Wednesday, March 2, 2016

12-Year-Old Girl Arrested for Emojis


This story actually begins last December.  On the fourteenth, a resource officer (i.e. a police officer)  for Sidney Lanier Middle School in Fairfax, Virginia heard about "threatening Instagram posts" and decided to investigate.  Okay, I agree that it's his job to investigate threats.  He goes on the website and finds this:
Killing 🔫

“meet me in the library Tuesday”

🔫 🔪 💣

The officer interviews students; he then decides to do an emergency request to get the IP address of the Instagram account.  And this is where I think our system breaks down.

That message is not a credible threat; the Fairfax School System spokesman actually said that they didn't find the message a credible threat.  Now I agree that this is not a happy message.  But I could easily argue it's neutral in terms of emotional content instead of negative.  I could also easily argue that the emojis represent anger or indignation, not a threat but a statement of feeling.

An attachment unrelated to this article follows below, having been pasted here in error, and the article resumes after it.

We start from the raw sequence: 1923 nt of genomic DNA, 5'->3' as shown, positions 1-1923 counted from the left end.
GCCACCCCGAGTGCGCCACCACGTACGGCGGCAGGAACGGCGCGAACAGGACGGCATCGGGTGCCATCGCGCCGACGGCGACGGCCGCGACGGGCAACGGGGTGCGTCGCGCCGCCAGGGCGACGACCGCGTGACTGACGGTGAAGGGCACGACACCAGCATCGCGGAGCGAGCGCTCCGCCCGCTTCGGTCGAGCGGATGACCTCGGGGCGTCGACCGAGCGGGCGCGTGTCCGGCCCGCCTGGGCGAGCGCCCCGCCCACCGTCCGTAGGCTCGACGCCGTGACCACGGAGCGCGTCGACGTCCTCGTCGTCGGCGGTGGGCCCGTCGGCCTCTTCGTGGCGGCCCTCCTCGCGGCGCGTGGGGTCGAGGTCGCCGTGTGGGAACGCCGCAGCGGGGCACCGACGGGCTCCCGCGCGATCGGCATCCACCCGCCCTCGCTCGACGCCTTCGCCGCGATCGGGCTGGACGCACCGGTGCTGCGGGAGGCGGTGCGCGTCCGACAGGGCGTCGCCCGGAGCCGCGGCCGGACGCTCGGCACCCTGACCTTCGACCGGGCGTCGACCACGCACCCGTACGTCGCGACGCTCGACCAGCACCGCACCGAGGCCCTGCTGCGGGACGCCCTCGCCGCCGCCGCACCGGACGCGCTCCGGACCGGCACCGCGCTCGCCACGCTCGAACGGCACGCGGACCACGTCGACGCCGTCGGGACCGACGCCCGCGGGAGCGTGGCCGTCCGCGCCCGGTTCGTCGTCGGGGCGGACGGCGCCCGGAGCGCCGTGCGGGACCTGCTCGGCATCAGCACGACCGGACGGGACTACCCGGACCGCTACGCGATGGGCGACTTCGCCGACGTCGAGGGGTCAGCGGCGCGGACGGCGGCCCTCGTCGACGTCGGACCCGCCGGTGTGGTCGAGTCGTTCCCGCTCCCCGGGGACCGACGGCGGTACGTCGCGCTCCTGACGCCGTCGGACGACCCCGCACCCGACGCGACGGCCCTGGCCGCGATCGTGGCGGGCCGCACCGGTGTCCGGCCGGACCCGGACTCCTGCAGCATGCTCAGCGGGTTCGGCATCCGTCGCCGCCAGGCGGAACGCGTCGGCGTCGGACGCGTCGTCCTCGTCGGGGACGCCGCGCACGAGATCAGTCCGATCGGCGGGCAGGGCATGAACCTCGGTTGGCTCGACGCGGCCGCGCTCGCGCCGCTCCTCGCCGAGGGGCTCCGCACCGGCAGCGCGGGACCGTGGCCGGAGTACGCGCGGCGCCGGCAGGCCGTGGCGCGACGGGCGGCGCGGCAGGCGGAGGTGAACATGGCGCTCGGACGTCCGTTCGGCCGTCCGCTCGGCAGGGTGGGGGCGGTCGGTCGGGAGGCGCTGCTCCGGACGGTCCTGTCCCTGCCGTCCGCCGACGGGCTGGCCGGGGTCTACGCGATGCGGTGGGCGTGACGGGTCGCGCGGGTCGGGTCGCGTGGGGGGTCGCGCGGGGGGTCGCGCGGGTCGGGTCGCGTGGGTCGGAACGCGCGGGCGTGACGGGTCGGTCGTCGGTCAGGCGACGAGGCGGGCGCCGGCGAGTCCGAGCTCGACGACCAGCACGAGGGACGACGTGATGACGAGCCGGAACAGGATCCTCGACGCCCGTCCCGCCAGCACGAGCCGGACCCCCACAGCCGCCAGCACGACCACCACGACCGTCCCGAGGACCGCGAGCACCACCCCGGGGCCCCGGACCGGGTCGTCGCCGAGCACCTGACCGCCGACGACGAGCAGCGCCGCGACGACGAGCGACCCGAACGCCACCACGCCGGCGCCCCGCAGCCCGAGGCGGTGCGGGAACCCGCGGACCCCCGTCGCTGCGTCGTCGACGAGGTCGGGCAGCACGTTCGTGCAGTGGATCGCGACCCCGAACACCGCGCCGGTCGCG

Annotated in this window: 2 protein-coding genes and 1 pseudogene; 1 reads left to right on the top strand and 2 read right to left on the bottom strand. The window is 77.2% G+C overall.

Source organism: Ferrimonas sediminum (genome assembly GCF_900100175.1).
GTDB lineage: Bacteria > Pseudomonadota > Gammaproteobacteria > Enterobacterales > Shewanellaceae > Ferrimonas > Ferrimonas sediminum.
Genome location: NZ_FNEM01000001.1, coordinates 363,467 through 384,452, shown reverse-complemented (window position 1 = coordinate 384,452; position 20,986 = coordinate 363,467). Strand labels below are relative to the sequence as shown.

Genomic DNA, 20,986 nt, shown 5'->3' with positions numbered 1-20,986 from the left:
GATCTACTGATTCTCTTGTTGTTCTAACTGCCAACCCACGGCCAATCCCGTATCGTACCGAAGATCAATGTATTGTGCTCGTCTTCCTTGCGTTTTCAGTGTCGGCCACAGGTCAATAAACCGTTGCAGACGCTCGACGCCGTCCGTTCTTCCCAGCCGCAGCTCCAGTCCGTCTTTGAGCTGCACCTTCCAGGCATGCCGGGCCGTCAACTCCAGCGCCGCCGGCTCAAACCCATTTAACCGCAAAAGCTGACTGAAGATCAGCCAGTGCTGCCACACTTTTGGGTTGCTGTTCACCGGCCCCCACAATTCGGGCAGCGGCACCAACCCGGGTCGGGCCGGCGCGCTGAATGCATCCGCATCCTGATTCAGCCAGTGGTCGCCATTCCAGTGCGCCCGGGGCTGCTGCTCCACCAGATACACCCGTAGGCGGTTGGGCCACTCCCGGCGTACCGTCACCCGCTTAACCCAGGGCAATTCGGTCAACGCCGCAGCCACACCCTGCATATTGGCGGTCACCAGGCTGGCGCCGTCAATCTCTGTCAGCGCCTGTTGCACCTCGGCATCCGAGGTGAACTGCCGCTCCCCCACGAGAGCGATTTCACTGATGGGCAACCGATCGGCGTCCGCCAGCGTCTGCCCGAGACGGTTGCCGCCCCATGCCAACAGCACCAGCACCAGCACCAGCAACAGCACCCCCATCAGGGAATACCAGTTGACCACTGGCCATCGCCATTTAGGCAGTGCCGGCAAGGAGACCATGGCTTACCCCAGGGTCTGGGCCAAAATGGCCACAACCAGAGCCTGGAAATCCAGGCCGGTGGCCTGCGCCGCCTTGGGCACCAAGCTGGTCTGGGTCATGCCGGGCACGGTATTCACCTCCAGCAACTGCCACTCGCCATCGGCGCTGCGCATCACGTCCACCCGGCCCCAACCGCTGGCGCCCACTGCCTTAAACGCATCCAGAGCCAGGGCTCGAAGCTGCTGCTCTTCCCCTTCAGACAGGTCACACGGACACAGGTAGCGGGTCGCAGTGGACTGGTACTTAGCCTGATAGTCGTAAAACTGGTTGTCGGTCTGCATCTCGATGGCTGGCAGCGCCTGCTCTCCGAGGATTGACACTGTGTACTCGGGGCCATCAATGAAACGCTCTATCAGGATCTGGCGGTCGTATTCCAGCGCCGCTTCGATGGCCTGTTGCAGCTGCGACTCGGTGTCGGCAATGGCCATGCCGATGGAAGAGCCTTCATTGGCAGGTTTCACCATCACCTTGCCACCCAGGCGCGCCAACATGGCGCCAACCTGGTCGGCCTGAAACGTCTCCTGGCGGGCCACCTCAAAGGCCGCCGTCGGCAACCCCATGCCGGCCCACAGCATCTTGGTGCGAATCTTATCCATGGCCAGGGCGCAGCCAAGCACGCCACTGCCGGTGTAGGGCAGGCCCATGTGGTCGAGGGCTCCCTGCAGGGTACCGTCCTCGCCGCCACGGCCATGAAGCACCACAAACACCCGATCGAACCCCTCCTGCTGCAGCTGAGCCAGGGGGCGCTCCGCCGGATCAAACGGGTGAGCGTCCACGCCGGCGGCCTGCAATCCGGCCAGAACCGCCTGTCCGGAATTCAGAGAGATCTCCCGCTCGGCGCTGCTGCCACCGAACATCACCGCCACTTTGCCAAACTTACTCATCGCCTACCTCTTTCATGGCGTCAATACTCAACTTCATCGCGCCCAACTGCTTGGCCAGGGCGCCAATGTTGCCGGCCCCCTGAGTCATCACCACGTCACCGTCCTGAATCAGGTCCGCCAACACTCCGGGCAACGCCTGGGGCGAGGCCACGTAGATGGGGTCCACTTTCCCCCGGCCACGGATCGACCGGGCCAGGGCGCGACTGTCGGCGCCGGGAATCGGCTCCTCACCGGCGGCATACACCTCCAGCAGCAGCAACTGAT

If the officer truly believed that he had to do something about this Instagram post, then I think he should have spoken to the school's guidance counselors or to the girl's parents.  But the legal system is not the place for this child to be, and the court system has neither the time nor resources to deal with such nonsense.

Now a young girl might be traumatized from being arrested, is embarrassed about the entire situation, and is emotionally worse off than she was before this resource officer decided to make a mountain out of a mole hill.

We need to stop the insanity of thinking that every picture of a gun is a threat.  People, especially children, are allowed to feel angry and to express that anger in an appropriate manner.  And emojis are definitely an appropriate manner because they are little pictures that express emotions.

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